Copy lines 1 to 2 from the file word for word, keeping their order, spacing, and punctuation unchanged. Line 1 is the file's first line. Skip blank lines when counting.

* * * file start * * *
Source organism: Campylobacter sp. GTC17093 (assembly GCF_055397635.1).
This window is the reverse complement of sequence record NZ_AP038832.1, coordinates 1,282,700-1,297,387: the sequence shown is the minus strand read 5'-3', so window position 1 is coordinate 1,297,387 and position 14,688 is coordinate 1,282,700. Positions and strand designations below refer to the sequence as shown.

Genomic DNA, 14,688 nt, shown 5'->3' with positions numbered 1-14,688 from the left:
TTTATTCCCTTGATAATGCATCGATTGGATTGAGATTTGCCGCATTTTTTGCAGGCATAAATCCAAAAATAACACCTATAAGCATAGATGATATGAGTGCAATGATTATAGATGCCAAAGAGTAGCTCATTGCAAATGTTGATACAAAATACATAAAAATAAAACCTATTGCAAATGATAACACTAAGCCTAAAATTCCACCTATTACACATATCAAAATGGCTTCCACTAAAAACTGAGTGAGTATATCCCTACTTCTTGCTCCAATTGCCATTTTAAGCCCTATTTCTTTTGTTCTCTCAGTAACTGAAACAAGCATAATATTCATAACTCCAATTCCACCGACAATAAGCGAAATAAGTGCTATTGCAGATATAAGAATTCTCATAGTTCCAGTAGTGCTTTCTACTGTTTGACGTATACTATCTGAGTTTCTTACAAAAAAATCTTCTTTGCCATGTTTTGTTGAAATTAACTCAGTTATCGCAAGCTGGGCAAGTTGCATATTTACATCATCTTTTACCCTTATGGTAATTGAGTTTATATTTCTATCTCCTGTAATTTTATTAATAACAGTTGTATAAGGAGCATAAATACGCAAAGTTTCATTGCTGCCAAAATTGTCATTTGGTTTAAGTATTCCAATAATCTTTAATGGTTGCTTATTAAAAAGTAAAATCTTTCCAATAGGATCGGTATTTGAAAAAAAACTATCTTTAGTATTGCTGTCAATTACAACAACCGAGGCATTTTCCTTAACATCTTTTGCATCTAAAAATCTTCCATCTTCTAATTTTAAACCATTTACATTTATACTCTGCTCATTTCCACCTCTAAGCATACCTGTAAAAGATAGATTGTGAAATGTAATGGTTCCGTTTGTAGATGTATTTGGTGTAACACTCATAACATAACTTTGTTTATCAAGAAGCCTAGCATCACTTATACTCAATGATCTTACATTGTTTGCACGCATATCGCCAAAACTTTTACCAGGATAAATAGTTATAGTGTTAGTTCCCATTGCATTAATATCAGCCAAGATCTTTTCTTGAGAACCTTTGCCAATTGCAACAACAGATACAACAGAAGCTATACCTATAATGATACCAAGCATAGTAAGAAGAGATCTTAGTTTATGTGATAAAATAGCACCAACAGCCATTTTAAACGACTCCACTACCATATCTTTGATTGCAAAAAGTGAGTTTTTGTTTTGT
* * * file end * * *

Source organism: Campylobacter sp. GTC17093 (assembly GCF_055397635.1).
This window is the reverse complement of sequence record NZ_AP038832.1, coordinates 1,282,700-1,297,387: the sequence shown is the minus strand read 5'-3', so window position 1 is coordinate 1,297,387 and position 14,688 is coordinate 1,282,700. Positions and strand designations below refer to the sequence as shown.